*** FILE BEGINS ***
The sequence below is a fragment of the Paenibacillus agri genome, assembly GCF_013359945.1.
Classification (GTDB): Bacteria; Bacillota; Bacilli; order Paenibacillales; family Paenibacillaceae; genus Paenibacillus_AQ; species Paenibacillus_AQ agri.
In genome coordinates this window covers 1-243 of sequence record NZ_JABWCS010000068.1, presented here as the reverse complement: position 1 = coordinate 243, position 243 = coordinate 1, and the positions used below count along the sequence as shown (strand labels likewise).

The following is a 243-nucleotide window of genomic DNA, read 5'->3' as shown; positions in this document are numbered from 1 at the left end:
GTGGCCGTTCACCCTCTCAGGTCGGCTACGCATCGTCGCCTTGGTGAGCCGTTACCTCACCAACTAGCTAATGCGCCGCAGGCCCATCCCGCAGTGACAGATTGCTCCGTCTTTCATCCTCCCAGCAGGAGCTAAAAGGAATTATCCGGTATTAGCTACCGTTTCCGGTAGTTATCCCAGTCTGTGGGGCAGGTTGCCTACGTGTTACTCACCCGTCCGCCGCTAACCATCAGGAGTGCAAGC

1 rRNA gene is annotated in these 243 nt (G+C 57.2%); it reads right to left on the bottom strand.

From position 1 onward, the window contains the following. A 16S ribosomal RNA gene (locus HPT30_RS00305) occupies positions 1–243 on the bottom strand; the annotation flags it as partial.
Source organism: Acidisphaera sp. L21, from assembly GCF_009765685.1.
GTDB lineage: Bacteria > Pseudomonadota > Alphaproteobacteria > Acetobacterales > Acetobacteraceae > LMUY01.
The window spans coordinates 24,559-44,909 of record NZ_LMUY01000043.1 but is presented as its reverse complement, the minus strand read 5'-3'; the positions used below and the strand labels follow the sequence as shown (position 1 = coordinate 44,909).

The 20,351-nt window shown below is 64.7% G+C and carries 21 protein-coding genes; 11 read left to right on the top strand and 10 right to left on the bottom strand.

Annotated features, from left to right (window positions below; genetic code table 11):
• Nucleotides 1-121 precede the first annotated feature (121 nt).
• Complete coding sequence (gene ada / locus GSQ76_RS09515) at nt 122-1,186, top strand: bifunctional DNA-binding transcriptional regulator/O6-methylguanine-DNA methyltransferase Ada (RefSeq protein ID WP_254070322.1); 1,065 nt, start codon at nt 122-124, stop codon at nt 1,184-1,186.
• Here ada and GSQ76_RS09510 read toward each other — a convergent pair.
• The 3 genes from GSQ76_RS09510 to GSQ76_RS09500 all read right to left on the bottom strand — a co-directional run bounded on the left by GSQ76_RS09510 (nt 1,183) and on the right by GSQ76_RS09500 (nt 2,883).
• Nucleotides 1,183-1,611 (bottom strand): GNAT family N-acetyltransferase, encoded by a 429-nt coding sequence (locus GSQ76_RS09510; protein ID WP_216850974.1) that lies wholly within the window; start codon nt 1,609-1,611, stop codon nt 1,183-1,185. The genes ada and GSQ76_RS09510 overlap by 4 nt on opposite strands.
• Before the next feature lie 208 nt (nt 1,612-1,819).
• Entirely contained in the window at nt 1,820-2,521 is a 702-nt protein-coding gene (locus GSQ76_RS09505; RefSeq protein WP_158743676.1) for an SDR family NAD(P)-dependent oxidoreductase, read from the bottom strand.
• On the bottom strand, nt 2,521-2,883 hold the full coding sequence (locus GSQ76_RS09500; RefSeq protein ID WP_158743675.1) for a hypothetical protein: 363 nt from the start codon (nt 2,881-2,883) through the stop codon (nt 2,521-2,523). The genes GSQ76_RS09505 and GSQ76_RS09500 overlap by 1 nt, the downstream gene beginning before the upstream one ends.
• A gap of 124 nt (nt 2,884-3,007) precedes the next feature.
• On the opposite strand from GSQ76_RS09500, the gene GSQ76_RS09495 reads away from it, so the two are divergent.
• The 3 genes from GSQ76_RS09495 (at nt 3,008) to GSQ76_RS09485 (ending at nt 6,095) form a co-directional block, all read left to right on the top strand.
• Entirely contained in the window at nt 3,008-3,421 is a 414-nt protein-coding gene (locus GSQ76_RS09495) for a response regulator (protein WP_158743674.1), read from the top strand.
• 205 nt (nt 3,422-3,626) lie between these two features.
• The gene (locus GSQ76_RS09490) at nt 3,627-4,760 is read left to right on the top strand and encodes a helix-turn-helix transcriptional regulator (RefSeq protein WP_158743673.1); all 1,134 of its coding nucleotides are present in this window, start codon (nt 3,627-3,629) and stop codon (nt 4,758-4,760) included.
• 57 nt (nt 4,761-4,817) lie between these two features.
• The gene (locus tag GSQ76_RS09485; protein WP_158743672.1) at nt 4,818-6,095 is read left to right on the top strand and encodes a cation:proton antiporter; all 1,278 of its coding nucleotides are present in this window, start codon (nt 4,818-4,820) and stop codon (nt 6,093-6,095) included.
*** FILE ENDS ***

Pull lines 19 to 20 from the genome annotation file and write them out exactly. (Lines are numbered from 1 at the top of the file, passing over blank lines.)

• Entirely contained in the window at nt 1,820-2,521 is a 702-nt protein-coding gene (locus GSQ76_RS09505; RefSeq protein WP_158743676.1) for an SDR family NAD(P)-dependent oxidoreductase, read from the bottom strand.
• On the bottom strand, nt 2,521-2,883 hold the full coding sequence (locus GSQ76_RS09500; RefSeq protein ID WP_158743675.1) for a hypothetical protein: 363 nt from the start codon (nt 2,881-2,883) through the stop codon (nt 2,521-2,523). The genes GSQ76_RS09505 and GSQ76_RS09500 overlap by 1 nt, the downstream gene beginning before the upstream one ends.